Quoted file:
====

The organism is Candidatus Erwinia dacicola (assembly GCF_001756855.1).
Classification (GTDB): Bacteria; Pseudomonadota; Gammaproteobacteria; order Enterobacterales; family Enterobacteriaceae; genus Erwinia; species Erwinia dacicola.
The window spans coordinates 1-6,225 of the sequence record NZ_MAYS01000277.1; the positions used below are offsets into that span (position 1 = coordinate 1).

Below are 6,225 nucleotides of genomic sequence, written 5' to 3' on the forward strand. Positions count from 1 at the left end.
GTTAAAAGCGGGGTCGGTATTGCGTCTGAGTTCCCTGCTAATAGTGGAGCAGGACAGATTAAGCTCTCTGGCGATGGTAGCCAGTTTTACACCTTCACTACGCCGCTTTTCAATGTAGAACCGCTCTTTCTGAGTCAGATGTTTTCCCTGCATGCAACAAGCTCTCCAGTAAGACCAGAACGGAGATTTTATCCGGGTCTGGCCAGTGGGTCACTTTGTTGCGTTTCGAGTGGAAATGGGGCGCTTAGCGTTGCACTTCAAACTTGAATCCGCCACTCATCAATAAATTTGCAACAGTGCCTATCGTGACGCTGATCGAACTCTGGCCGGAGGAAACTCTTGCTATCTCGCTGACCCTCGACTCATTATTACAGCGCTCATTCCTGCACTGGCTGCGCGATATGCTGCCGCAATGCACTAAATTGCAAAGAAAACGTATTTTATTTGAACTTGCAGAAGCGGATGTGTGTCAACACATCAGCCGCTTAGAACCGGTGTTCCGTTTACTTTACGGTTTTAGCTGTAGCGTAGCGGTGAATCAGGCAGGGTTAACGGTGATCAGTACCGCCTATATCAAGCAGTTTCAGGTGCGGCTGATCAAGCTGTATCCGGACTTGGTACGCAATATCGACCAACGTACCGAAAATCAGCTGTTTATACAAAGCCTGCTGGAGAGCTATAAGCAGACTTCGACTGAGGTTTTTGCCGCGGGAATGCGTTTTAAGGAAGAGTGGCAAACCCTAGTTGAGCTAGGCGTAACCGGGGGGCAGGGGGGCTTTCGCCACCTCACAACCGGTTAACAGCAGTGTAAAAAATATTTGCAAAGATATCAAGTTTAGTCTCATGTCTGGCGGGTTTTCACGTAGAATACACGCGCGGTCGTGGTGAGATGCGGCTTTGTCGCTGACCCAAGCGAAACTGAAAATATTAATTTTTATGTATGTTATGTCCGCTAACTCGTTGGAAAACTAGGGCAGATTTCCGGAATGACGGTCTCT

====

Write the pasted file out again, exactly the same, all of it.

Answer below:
The organism is Candidatus Erwinia dacicola (assembly GCF_001756855.1).
Classification (GTDB): Bacteria; Pseudomonadota; Gammaproteobacteria; order Enterobacterales; family Enterobacteriaceae; genus Erwinia; species Erwinia dacicola.
The window spans coordinates 1-6,225 of the sequence record NZ_MAYS01000277.1; the positions used below are offsets into that span (position 1 = coordinate 1).

Below are 6,225 nucleotides of genomic sequence, written 5' to 3' on the forward strand. Positions count from 1 at the left end.
GTTAAAAGCGGGGTCGGTATTGCGTCTGAGTTCCCTGCTAATAGTGGAGCAGGACAGATTAAGCTCTCTGGCGATGGTAGCCAGTTTTACACCTTCACTACGCCGCTTTTCAATGTAGAACCGCTCTTTCTGAGTCAGATGTTTTCCCTGCATGCAACAAGCTCTCCAGTAAGACCAGAACGGAGATTTTATCCGGGTCTGGCCAGTGGGTCACTTTGTTGCGTTTCGAGTGGAAATGGGGCGCTTAGCGTTGCACTTCAAACTTGAATCCGCCACTCATCAATAAATTTGCAACAGTGCCTATCGTGACGCTGATCGAACTCTGGCCGGAGGAAACTCTTGCTATCTCGCTGACCCTCGACTCATTATTACAGCGCTCATTCCTGCACTGGCTGCGCGATATGCTGCCGCAATGCACTAAATTGCAAAGAAAACGTATTTTATTTGAACTTGCAGAAGCGGATGTGTGTCAACACATCAGCCGCTTAGAACCGGTGTTCCGTTTACTTTACGGTTTTAGCTGTAGCGTAGCGGTGAATCAGGCAGGGTTAACGGTGATCAGTACCGCCTATATCAAGCAGTTTCAGGTGCGGCTGATCAAGCTGTATCCGGACTTGGTACGCAATATCGACCAACGTACCGAAAATCAGCTGTTTATACAAAGCCTGCTGGAGAGCTATAAGCAGACTTCGACTGAGGTTTTTGCCGCGGGAATGCGTTTTAAGGAAGAGTGGCAAACCCTAGTTGAGCTAGGCGTAACCGGGGGGCAGGGGGGCTTTCGCCACCTCACAACCGGTTAACAGCAGTGTAAAAAATATTTGCAAAGATATCAAGTTTAGTCTCATGTCTGGCGGGTTTTCACGTAGAATACACGCGCGGTCGTGGTGAGATGCGGCTTTGTCGCTGACCCAAGCGAAACTGAAAATATTAATTTTTATGTATGTTATGTCCGCTAACTCGTTGGAAAACTAGGGCAGATTTCCGGAATGACGGTCTCT